Five Reasons Why The Lakers Won’t Three-Peat
As a coach, Phil Jackson wins championships in threes. His Chicago Bulls won three in a row from 1991-1993. The second three-peat took place between 1996 and 1998. When he changed scenery to Los Angeles, the Lakers won from 2000 to 2002.
The current Lakers have won back-to-back titles. Do they have what it takes to continue the Zenmaster’s trend?
Jackson’s Bulls and Lakers never played in four straight NBA finals. If these Lakers make it to the championship round again that will mean more than 100 games played for four consecutive years.
That type of fatigue will take its toll on any human, even professional athletes. Too much sweat even for the champs. In about 1,460 days the Lakers will have played more than 400 games. That doesn’t include preseason games, practices, morning shootarounds, weight room sessions, media appearances and offseason workouts.
Kobe Bryant and Pau Gasol also played extensively in international play and the Olympics in 2008. Lamar Odom plans to play in the FIBA World Championship later this summer.
Where’s the rest?
The Health of Andrew Bynum
If he’s healthy, the Lakers are unstoppable. During their three years in the finals, Bynum was never 100 percent.
Against the Celtics in 2008 he wasn’t even active. Last season against the Magic, Bynum was coming off a regular season injury. This year, he missed a handful of games to finish the year and was hobbled during the playoffs. Bynum had his knee drained during the NBA finals and played just enough to squeak through the championship.
Bynum had impressive numbers during the regular season. The Lakers need his size, rebounding and ability to block or change shots. Without him, they have a gaping hole at center. Gasol could fill in admirably, but his natural position is power forward.
Lack of Depth
Whenever money becomes an issue it could change the dynamic of the team. Certainly, that will be the case with the Lakers. They have many free agents.
The team’s core will be intact, but what about the role players? Those are a serious question mark.
They have no point guards as Derek Fisher, Shannon Brown and Jordan Farmar may all be gone. DJ Mbenga, Josh Powell and Adam Morrison aren’t in the Lakers’ future.
Brown recently announced he would opt out of his two-year deal.
Will Los Angeles be able to field a team? Which brings the next obstacle …
They Won’t Get Better
The Lakers have had the best eight-man rotation in the league the last two years. Bryant, Gasol, Bynum, Odom, Ron Artest, Fisher, Farmar and Brown delivered two straight titles.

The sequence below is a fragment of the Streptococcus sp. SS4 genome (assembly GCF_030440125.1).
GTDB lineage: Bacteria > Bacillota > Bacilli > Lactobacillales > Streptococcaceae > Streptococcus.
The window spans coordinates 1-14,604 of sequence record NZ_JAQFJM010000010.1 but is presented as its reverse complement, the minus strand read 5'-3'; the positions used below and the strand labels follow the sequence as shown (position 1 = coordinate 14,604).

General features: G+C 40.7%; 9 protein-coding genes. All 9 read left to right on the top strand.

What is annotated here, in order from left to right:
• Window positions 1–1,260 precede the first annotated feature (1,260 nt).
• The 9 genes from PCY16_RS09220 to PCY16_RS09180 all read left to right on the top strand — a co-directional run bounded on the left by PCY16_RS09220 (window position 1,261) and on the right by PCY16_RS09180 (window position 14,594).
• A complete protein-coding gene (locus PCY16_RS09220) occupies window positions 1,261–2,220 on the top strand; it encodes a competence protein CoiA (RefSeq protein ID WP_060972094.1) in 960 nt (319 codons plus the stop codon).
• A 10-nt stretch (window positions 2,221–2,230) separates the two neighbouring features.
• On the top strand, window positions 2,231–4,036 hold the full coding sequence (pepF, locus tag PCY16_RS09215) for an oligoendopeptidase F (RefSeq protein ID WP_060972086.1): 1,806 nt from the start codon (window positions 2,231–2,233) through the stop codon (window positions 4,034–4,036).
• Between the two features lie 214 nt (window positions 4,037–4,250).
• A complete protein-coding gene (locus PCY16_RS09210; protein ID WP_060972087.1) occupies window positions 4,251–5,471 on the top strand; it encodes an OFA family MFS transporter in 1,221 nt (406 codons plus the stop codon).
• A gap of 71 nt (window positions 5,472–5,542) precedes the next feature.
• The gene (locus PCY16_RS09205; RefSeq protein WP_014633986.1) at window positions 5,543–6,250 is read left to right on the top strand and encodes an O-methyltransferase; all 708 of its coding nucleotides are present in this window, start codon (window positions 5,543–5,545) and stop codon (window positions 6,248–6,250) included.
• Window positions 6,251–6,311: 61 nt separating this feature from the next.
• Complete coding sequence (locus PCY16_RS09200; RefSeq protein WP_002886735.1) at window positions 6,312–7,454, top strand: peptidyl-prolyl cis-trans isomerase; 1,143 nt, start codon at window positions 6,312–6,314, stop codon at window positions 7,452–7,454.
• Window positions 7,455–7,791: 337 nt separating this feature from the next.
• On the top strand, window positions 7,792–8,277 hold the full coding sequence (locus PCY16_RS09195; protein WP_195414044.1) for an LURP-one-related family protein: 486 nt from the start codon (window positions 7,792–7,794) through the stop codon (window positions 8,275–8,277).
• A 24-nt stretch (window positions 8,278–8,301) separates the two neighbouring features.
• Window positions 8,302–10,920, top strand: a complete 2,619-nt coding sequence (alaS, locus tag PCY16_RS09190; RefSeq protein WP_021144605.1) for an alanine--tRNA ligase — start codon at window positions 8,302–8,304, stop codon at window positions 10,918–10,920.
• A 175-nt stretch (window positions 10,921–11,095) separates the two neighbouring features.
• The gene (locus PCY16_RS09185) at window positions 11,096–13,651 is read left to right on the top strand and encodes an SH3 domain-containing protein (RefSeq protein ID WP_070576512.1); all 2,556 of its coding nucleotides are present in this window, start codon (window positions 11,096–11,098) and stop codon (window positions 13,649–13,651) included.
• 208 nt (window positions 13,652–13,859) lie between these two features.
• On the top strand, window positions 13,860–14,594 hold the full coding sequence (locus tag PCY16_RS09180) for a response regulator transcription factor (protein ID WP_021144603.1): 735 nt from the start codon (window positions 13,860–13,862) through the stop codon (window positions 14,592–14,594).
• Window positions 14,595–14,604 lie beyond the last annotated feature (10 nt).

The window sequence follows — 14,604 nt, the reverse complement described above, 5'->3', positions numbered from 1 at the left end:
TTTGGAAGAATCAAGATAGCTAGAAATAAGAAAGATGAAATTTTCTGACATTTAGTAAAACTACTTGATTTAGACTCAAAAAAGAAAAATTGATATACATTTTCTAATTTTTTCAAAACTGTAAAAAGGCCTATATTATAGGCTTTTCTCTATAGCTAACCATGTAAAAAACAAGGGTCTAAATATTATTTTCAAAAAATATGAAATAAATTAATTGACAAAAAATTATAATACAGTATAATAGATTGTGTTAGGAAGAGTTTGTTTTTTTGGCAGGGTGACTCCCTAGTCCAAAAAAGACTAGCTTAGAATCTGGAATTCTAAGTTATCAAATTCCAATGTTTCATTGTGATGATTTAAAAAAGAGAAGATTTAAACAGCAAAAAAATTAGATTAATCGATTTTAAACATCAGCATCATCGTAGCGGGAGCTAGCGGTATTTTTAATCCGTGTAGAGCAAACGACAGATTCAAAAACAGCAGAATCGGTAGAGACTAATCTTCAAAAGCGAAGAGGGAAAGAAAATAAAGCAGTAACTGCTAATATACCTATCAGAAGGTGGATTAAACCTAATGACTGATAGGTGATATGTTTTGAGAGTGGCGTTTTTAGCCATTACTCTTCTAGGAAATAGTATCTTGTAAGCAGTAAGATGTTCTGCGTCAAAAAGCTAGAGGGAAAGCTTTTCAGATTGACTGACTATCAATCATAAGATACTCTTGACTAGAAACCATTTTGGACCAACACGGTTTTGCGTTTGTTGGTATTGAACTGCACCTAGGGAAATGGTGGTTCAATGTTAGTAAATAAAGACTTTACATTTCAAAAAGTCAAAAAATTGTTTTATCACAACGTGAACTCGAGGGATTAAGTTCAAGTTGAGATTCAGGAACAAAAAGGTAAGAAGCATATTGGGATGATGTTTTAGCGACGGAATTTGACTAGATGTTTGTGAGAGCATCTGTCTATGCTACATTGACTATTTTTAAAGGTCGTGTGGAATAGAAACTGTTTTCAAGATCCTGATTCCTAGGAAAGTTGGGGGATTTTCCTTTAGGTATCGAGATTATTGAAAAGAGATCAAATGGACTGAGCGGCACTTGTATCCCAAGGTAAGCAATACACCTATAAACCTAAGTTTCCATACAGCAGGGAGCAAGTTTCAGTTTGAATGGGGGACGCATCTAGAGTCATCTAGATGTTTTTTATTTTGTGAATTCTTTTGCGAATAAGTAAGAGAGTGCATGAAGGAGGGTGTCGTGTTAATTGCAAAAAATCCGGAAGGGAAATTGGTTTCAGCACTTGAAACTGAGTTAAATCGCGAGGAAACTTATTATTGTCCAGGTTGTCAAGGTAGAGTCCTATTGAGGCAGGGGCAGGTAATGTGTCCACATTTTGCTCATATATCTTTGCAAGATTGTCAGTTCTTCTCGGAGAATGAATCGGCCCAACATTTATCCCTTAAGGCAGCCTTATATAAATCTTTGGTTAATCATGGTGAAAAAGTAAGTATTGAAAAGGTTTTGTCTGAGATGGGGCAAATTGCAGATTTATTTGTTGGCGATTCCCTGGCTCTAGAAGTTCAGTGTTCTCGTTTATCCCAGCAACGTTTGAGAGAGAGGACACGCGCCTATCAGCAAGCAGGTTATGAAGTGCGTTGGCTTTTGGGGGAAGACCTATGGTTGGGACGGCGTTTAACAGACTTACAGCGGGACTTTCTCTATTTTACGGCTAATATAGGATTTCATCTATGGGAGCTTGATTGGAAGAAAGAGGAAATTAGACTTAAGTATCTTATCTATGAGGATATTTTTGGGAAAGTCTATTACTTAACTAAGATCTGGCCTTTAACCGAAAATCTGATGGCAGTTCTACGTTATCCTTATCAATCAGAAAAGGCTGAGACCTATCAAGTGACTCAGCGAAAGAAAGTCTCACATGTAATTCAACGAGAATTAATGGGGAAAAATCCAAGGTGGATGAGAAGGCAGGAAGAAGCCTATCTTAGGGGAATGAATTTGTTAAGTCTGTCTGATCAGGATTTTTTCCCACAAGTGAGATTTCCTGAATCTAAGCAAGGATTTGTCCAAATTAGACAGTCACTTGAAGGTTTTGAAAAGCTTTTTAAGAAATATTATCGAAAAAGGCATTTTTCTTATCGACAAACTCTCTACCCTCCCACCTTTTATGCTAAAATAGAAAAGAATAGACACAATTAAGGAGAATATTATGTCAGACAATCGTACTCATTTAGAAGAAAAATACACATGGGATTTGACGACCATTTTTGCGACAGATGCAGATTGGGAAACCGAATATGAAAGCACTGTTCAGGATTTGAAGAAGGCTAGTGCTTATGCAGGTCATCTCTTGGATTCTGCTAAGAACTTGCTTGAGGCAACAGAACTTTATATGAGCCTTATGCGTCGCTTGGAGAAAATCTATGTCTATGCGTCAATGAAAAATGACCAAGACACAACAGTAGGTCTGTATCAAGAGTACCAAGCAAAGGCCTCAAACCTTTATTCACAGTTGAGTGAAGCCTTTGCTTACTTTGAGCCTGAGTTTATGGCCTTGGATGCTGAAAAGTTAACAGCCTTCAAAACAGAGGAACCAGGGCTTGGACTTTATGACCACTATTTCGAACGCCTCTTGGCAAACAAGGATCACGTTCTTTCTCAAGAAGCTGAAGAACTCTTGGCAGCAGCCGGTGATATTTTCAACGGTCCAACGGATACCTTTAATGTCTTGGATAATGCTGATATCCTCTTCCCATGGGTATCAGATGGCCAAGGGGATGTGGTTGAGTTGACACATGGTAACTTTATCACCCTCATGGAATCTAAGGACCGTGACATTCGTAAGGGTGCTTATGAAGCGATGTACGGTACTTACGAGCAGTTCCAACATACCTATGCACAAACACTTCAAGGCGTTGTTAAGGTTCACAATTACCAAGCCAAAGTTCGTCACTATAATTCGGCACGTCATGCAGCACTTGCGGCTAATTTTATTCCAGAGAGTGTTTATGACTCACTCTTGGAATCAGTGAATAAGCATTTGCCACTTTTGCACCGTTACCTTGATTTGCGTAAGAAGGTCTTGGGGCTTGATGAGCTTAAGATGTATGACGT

The only change from the ‘09 championship was at small forward. Trevor Ariza was a slasher who could hit open shots and defend the perimeter. Artest wasn’t the same type of offensive player, but his brute strength helped the Lakers match Boston’s physicality.
So will they get better? Probably not. They need backcourt help and an experienced big man. A three-man rotation of Bynum, Gasol and Odom works — if neither of them are in foul trouble or injured. A fourth frontcourt player is needed.
Not improving their roster will only diminish the Lakers’ chances of winning another title. In 2003, the Lakers did nothing to improve their stock which led to them getting stopped by the San Antonio Spurs in the second round. Not adding quality players will only help the rest of the league catch up.
The NBA Will Get Better
During the Shaquille O’Neal and Kobe years the NBA was chasing the Lakers. The same thing is happening again. Through trades, free agency and sheer willpower, the rest of the league — the Western Conference especially — has to catch up.
The only question is when. What team has the best chance to knock off the Lakers? Boston might be too old, Phoenix and Cleveland could lose Amare Stoudemire and LeBron James, and Oklahoma City is still a bit green. Some team will step its game up.
Jackson has announced that he wants to return to the Lakers. But will a coach make up the difference if the Lakers’ talent isn’t the same?
Los Angeles’ run has to end some time. It might be next year.